Boom and bust cycles are prevalent features of housing markets in advanced and developing economies around the world. These cycles can present a risk to financial stability. Housing booms often precede financial crises, and the size of a boom, and its subsequent bust, can be amplified by highly leveraged mortgage lending.
The financial system can face large ‘direct’ losses on mortgage loans in the event of a housing market downturn. A number of factors influence the size of these losses, but there is evidence that losses are higher on loans to highly levered households and to property investors.
The financial system is also ‘indirectly’ exposed to the housing market via the impact of a housing downturn on household consumption and economic output more generally. This exposure increases as household debt levels rise, because heavily indebted households tend to reduce spending more aggressively after a housing bust. In addition, the financial system may face losses on lending to sectors that are closely connected to the housing market e.g. the construction and commercial property sectors.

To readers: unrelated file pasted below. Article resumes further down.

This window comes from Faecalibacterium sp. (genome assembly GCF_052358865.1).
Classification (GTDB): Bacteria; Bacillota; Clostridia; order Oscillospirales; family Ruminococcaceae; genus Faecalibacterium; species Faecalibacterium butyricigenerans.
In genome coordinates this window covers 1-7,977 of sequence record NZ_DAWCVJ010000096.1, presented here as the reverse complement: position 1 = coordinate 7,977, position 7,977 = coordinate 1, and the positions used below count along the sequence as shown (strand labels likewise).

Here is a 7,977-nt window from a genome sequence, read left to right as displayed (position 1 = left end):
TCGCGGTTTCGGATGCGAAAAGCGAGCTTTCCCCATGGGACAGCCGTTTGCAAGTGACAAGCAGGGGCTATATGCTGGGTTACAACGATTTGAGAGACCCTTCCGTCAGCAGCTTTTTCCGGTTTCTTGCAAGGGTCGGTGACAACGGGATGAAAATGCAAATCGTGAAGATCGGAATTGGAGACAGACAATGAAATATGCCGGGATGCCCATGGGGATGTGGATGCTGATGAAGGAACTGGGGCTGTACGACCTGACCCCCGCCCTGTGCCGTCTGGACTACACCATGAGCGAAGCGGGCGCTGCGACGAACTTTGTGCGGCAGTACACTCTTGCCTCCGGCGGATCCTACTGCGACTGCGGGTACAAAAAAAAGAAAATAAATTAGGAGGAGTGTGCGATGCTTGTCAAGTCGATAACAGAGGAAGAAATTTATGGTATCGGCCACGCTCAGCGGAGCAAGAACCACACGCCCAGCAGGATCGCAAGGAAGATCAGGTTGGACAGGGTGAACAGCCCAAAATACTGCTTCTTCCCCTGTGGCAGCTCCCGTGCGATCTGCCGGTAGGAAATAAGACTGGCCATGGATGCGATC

Capital requirements bolster the resilience of individual financial firms against these risks, but in some circumstances they may not be sufficient to preserve the proper functioning of the financial system as a whole. As a result, macroprudential actions aimed at mitigating risks from housing market cycles may be justified to help preserve financial stability and longrun economic growth.